by Kirby Lindsay, posted 20 October 2014
This month, the Fremont Baptist Church is having the sign on the top of its current building – the iconic sign that has become an identifier for our neighborhood from miles around – repainted.
While the Fremont Baptist Church members have provided for our community in small and large ways for over 100 years, they’ve also adapted and changed within their own community. It might be why they’ve survived as a community of worship in a neighborhood known for irreverence and whimsy.
Yet, from their site atop the crest of one of Fremont’s smaller hills, the FBC remains a fixture with a history of change.
At The Very Start
According to the FBC 75th Diamond Jubilee Booklet, the Fremont Baptist community began in 1889 with Mr. & Mrs. A.G. Wooster, who sought to unite the Baptists of their new neighborhood. With Reverend H.W. Black, Mr. Wooster secured the use of the Gospel Car Evangel as a place of worship on a railroad spur at the southeast corner “of Fremont Street and Ewing Street,” (possibly Fremont Avenue and N 34th St,) “just behind and in between the Fremont Fire Station and the small red railroad depot.”
In that era, specially outfitted railroad car served for worship and to establish new congregations all over the west. A Mr. Hoyt paid to have the Evangel built. It was 85 feet long and 11 feet wide, and could seat approximately 100 people in addition to providing living quarters for the missionary reverend and his wife. It was dedicated for missionary service in Cincinnati, Ohio in May of 1891. On March 20, 1892, the first Fremont Baptist worship service took place with Reverend E.G. Wheeler and 26 congregants. One week later, and the Evangel moved on to another service and the FBC rented a store building for its temporary meeting place.
The First Fremont Baptist Church
In January 1900, under Reverend James Cairns (and his extensive family – wife ‘Grandma Cairns’ and ten children,) the congregation of 28 members “with very little money; but with faith and vision… set out to build a church.”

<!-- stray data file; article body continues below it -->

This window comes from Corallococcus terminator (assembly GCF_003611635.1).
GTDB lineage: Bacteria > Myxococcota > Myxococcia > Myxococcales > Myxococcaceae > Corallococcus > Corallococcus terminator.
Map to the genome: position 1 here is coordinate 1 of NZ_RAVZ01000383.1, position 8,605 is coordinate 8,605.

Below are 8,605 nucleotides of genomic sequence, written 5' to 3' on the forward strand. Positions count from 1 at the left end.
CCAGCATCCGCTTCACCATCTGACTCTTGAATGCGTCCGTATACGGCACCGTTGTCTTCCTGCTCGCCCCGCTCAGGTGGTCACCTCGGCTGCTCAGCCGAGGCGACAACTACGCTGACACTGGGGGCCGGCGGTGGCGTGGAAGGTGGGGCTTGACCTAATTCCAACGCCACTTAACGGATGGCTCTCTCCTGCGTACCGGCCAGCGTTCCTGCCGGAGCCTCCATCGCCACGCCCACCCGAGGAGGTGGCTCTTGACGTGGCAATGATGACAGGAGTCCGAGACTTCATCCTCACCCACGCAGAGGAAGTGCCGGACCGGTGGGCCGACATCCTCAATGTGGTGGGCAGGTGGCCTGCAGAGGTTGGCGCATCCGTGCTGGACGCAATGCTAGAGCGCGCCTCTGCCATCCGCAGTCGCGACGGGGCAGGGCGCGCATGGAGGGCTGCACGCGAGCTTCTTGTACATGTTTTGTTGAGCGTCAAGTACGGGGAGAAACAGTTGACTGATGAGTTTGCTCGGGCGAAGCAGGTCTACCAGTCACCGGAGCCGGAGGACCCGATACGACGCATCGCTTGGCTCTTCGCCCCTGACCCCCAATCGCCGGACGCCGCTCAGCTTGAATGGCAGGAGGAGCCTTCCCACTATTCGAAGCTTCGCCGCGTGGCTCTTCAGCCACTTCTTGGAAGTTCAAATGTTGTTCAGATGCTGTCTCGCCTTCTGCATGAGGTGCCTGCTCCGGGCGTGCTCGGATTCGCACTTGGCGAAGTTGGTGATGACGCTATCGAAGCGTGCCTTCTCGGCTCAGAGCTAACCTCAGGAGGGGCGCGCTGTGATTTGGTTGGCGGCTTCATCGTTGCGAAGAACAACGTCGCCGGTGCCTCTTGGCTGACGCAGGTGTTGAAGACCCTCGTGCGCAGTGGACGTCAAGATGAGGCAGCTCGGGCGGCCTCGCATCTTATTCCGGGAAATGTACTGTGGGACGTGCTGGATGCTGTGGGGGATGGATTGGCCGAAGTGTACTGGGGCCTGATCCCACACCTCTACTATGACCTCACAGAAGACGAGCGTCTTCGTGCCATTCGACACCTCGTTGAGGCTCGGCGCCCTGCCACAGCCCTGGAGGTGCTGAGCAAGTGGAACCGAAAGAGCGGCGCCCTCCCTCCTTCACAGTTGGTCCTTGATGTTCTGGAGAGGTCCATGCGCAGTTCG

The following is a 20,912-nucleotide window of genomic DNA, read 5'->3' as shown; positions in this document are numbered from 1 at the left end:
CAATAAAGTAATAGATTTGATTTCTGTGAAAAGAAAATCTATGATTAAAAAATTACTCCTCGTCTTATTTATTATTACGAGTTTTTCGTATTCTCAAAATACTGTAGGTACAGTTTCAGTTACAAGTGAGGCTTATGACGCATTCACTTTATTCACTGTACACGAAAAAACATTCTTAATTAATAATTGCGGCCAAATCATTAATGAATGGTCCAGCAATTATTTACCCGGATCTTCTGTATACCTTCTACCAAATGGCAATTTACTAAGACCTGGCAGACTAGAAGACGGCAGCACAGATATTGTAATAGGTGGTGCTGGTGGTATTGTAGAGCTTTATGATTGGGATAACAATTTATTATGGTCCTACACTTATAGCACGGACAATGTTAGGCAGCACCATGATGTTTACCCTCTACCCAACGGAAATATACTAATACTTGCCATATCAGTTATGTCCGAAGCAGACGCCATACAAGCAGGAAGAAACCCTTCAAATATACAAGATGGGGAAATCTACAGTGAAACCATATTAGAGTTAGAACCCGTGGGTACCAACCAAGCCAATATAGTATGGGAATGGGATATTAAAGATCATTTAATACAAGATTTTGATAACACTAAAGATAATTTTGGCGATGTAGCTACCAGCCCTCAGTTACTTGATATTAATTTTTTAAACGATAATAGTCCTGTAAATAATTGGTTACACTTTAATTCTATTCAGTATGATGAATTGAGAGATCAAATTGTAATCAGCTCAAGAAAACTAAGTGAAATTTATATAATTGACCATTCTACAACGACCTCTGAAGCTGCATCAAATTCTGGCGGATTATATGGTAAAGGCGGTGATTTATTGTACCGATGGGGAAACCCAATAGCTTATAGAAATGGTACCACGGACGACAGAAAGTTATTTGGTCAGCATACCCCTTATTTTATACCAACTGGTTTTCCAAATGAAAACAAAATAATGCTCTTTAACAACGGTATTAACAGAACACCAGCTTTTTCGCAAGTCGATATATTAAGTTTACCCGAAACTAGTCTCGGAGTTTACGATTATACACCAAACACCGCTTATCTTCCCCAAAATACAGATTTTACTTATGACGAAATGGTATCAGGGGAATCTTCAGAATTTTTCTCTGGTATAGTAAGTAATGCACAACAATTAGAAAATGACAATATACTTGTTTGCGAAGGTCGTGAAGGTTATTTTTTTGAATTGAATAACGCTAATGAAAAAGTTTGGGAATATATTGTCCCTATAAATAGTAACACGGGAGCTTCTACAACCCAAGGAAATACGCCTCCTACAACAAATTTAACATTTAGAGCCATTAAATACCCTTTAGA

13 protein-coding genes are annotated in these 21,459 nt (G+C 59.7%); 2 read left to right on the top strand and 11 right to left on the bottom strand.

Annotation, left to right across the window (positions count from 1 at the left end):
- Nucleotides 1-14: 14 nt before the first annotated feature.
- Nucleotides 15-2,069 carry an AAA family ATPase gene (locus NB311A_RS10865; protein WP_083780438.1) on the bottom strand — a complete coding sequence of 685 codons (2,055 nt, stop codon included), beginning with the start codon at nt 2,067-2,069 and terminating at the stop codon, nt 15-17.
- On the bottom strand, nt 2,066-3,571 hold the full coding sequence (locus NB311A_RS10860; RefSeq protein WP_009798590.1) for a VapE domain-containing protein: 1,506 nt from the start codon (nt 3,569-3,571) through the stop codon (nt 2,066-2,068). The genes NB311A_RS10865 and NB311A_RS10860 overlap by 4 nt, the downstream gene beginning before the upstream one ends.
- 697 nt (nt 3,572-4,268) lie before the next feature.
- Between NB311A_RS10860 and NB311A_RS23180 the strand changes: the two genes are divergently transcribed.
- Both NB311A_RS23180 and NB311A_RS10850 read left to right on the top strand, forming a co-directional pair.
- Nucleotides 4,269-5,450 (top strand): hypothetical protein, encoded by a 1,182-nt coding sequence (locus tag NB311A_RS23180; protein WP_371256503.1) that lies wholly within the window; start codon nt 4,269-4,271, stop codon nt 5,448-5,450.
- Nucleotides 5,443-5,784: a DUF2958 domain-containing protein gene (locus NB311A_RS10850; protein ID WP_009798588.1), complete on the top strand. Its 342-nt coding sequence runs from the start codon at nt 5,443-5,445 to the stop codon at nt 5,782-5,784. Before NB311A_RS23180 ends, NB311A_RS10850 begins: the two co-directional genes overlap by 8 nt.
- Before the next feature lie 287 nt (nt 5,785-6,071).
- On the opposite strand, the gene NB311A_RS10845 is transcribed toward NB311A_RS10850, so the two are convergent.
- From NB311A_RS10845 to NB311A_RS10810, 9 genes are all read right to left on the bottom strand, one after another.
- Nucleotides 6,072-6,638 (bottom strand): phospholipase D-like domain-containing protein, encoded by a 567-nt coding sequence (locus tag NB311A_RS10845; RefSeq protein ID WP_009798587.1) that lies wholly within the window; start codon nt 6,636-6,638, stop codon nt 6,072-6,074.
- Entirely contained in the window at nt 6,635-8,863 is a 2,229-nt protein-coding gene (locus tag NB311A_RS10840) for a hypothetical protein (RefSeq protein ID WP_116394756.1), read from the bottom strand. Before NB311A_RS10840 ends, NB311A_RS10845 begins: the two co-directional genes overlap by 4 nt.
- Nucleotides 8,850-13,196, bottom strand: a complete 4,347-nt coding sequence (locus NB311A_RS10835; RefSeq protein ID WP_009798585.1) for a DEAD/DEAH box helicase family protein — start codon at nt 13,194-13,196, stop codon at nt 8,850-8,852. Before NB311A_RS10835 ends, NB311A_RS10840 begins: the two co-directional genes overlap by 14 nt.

FBC purchased two lots for $450 from Judge McDonald, and at a cost of just over $3,000 they built a wooden structure. The completed 44 foot by 66 foot church building had a baptistery but no basement and was dedicated on March 24, 1901. Later that year, they added a basement and voted the next year to add a furnace and heating plant.
With the congregation slowly growing (from 31 in October 1892 to 61 in December 1902,) the church notified the Home Mission Board of the American Baptists that they would be self-supporting. By the arrival of Dr. Elbert Hicks, the membership of Fremont Baptist had increased to 275. Under his leadership, the church community continued to expand (as did the surrounding neighborhood) and many Sunday mornings, the wooden building was filled to capacity with extra chairs brought in from the basement to accommodate the overflow.
The Church We Know Today
Between November of 1919 and November of 1924, the FBC purchased three adjacent lots for a total of $2,500. These lots gave the FBC 150 feet of frontage on North 36th St. In 30 minutes at a church meeting, inspired by Dr. Hicks, enthusiastic FBC members pledged $42,000 toward construction of a new structure.
They broke ground on the new, brick structure on April 7, 1924, and dedicated the new structure on December 7th of the same year. The building cost $43,851.56 to build, using revised plans that eliminated the steeple and a lower west wing. During its construction, Fremont Baptist services and Sunday School classes took place in the Fremont Odd Fellows Hall one block west.